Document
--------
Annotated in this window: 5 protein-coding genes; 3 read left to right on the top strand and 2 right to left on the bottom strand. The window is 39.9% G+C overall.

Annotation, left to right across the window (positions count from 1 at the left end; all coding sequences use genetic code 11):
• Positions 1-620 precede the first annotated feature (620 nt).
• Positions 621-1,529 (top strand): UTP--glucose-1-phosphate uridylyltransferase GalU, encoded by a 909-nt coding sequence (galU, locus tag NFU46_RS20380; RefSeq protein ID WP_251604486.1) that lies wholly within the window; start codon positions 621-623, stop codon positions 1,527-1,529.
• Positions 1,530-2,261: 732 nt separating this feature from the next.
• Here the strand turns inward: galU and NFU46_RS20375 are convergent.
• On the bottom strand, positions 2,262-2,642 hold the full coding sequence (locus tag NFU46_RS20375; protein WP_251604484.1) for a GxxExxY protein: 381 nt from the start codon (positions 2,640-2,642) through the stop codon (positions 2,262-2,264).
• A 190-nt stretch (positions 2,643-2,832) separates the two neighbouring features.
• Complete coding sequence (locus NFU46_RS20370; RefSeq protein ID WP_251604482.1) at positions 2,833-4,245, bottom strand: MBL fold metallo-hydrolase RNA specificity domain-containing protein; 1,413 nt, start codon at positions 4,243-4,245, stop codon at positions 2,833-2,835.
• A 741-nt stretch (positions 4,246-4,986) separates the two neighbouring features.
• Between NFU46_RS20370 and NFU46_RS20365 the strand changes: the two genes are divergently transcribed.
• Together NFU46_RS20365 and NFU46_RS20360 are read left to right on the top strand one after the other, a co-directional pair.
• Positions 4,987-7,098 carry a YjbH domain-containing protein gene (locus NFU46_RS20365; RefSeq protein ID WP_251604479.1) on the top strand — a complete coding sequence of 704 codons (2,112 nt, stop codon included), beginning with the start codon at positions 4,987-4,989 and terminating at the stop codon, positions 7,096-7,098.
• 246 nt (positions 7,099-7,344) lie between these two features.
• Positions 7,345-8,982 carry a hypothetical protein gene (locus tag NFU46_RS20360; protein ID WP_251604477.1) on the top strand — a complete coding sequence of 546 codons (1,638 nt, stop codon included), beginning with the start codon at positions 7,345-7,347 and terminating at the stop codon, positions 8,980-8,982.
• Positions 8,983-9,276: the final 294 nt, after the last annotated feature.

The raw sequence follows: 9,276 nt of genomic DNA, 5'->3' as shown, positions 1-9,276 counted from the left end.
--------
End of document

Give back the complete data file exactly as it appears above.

Annotated in this window: 5 protein-coding genes; 3 read left to right on the top strand and 2 right to left on the bottom strand. The window is 39.9% G+C overall.

Annotation, left to right across the window (positions count from 1 at the left end; all coding sequences use genetic code 11):
• Positions 1-620 precede the first annotated feature (620 nt).
• Positions 621-1,529 (top strand): UTP--glucose-1-phosphate uridylyltransferase GalU, encoded by a 909-nt coding sequence (galU, locus tag NFU46_RS20380; RefSeq protein ID WP_251604486.1) that lies wholly within the window; start codon positions 621-623, stop codon positions 1,527-1,529.
• Positions 1,530-2,261: 732 nt separating this feature from the next.
• Here the strand turns inward: galU and NFU46_RS20375 are convergent.
• On the bottom strand, positions 2,262-2,642 hold the full coding sequence (locus tag NFU46_RS20375; protein WP_251604484.1) for a GxxExxY protein: 381 nt from the start codon (positions 2,640-2,642) through the stop codon (positions 2,262-2,264).
• A 190-nt stretch (positions 2,643-2,832) separates the two neighbouring features.
• Complete coding sequence (locus NFU46_RS20370; RefSeq protein ID WP_251604482.1) at positions 2,833-4,245, bottom strand: MBL fold metallo-hydrolase RNA specificity domain-containing protein; 1,413 nt, start codon at positions 4,243-4,245, stop codon at positions 2,833-2,835.
• A 741-nt stretch (positions 4,246-4,986) separates the two neighbouring features.
• Between NFU46_RS20370 and NFU46_RS20365 the strand changes: the two genes are divergently transcribed.
• Together NFU46_RS20365 and NFU46_RS20360 are read left to right on the top strand one after the other, a co-directional pair.
• Positions 4,987-7,098 carry a YjbH domain-containing protein gene (locus NFU46_RS20365; RefSeq protein ID WP_251604479.1) on the top strand — a complete coding sequence of 704 codons (2,112 nt, stop codon included), beginning with the start codon at positions 4,987-4,989 and terminating at the stop codon, positions 7,096-7,098.
• 246 nt (positions 7,099-7,344) lie between these two features.
• Positions 7,345-8,982 carry a hypothetical protein gene (locus tag NFU46_RS20360; protein ID WP_251604477.1) on the top strand — a complete coding sequence of 546 codons (1,638 nt, stop codon included), beginning with the start codon at positions 7,345-7,347 and terminating at the stop codon, positions 8,980-8,982.
• Positions 8,983-9,276: the final 294 nt, after the last annotated feature.

The raw sequence follows: 9,276 nt of genomic DNA, 5'->3' as shown, positions 1-9,276 counted from the left end.